I actually think one of the hardest things to do in this hobby is to train ourselves on what is a truely accurate setup (incl. room). We have very little experience/time/training for our brains to accept what is truely accurate. Our brains will revert back to what is the most familar sound. I can correlate this to sports. Think of a baseball or golf swing or football throw. Ask anyone how its almost impossible to change any of them if you have spent years doing it one way (possible the wrong way). You might be able to create the proper throw/swing most times but when things get crazy/fatigue sets in you will revert back. That is how amazing/annoying our brains are.

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post #46 of 73 Old 08-28-2011, 08:22 AM
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Quote:
Originally Posted by penngray View Post

it does not matter if the first reflection point has 1", 2", 4",6" at since all frequencies above 500Hz reflecting off that panel are absorbed with any of those choices.

specular reflections are attenuated with respect to gain (eg, down -XdB from original signal) - a specular reflection is not broken down in terms of frequency.

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Originally Posted by penngray View Post

There is no case of "too thick" other then wasting $$$ on building thicker panels.

broadband porous absorbers (such as rigid fiberglass) have reflection coefficients - especially at high angles of incidence (grazing angles).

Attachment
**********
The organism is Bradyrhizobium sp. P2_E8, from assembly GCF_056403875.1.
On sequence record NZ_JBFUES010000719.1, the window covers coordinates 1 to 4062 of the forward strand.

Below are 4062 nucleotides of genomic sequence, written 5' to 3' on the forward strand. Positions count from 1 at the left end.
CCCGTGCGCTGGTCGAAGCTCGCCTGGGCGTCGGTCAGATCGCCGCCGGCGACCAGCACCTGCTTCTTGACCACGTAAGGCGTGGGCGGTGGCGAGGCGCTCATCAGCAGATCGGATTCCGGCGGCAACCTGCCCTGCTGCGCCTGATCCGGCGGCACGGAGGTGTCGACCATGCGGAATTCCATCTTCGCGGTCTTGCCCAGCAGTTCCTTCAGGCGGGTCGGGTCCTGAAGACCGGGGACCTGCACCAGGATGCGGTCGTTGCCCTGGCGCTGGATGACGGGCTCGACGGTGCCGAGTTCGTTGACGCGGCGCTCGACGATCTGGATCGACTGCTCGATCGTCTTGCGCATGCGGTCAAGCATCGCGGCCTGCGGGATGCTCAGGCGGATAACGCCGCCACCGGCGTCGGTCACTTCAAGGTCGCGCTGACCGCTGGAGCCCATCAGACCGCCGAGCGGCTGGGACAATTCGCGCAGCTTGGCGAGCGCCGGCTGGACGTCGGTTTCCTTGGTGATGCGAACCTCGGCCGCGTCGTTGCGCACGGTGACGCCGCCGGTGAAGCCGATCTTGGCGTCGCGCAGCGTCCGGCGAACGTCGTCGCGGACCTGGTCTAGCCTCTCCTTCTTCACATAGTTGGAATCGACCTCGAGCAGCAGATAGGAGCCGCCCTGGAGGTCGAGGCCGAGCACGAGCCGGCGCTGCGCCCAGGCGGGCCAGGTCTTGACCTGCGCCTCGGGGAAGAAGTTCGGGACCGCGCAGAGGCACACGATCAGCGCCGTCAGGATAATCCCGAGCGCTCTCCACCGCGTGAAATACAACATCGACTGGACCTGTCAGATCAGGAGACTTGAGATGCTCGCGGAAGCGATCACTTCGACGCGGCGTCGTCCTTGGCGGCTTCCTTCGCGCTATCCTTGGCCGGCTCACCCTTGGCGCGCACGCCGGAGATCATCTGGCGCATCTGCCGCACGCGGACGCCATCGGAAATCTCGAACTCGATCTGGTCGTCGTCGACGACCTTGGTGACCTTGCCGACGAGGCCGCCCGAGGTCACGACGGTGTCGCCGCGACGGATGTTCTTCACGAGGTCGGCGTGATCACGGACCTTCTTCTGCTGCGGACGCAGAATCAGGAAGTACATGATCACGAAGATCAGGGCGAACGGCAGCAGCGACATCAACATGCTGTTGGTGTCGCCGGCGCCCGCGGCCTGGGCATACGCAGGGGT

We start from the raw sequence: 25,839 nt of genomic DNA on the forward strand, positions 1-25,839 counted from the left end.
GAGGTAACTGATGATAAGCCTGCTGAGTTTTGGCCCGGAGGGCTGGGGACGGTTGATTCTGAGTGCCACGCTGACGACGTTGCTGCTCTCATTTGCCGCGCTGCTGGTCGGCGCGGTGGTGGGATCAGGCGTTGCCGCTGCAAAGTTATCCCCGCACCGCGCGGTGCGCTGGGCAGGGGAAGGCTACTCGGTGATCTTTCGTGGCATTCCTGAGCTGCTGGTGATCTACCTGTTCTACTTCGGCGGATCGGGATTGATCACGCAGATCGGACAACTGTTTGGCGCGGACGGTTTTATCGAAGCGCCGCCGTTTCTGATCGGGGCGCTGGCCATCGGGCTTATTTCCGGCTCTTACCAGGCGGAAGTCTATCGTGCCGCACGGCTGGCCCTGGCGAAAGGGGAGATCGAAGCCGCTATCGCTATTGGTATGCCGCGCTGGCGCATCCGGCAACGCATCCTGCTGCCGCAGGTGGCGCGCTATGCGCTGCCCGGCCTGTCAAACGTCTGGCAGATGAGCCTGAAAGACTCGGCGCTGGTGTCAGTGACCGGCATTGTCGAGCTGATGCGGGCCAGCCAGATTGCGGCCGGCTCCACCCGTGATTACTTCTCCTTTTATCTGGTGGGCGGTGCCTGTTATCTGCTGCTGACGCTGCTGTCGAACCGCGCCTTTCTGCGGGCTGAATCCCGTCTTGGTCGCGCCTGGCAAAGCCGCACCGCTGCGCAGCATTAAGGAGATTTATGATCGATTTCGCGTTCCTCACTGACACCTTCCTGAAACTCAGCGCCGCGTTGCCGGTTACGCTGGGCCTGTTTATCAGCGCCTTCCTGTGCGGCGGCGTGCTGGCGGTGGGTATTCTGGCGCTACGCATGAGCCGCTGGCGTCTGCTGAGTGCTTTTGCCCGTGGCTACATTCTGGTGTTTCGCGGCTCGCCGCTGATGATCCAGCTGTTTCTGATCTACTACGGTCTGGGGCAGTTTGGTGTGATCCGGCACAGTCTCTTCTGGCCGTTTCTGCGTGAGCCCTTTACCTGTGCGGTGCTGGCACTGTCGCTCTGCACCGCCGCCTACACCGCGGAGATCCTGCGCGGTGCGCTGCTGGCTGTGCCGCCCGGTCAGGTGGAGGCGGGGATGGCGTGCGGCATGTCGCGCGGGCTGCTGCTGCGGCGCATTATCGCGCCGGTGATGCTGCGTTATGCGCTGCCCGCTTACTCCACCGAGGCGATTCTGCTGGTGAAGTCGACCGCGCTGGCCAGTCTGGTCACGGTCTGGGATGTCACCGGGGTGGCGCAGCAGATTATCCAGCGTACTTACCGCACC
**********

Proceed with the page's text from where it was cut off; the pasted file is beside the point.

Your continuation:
if a user is using broadband porous absorption, then they need to determine to what level they wish to attenuate a particular early reflection. thickness, material, air-gap, etc are all variables which are taken into account when determining the solution. angle of incidence plays a key role in absorption coefficient (and reflection coefficient).

if a user believes 1" of OC703 is an effective absorber of a specular reflection, one can always verify with the ETC response to see just how effective their absorber really is - instead of relying on guesswork.
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post #47 of 73 Old 08-28-2011, 11:28 AM
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Quote:
Originally Posted by localhost127 View Post

specular reflections are attenuated with respect to gain (eg, down -XdB from original signal) - a specular reflection is not broken down in terms of frequency.



broadband porous absorbers (such as rigid fiberglass) have reflection coefficients - especially at high angles of incidence (grazing angles).

if a user is using broadband porous absorption, then they need to determine to what level they wish to attenuate a particular early reflection. thickness, material, air-gap, etc are all variables which are taken into account when determining the solution. angle of incidence plays a key role in absorption coefficient (and reflection coefficient).

if a user believes 1" of OC703 is an effective absorber of a specular reflection, one can always verify with the ETC response to see just how effective their absorber really is - instead of relying on guesswork.

These are very good points.

For whatever reason, if one determines the proper action is to address reflected energy with attenuation, simply placing the treatment and moving forward is only half the story. As you noted, the grazing angles and actual efficacy of the treatment is of paramount importance. I've been experimenting extensively with ASW, lateral mirror points, ceiling attenuation, and actually "catching" the energy physically, and containing the critical MF/HF energy,..and subsequently attenuating it to an acceptable level. This is the point, I'm not entering in the debate of whether the theory of attenuating lateral mirror point energy is correct or not. My contention is if one proceeds down the attenuation path,...execute it properly. Angle of incidence, the actual material covering/encapsulating the absorption panel, mounting methods (i.e. wood backing etc.), boundary spacing, all have significant impact on the effectiveness of the panels attenuation properties.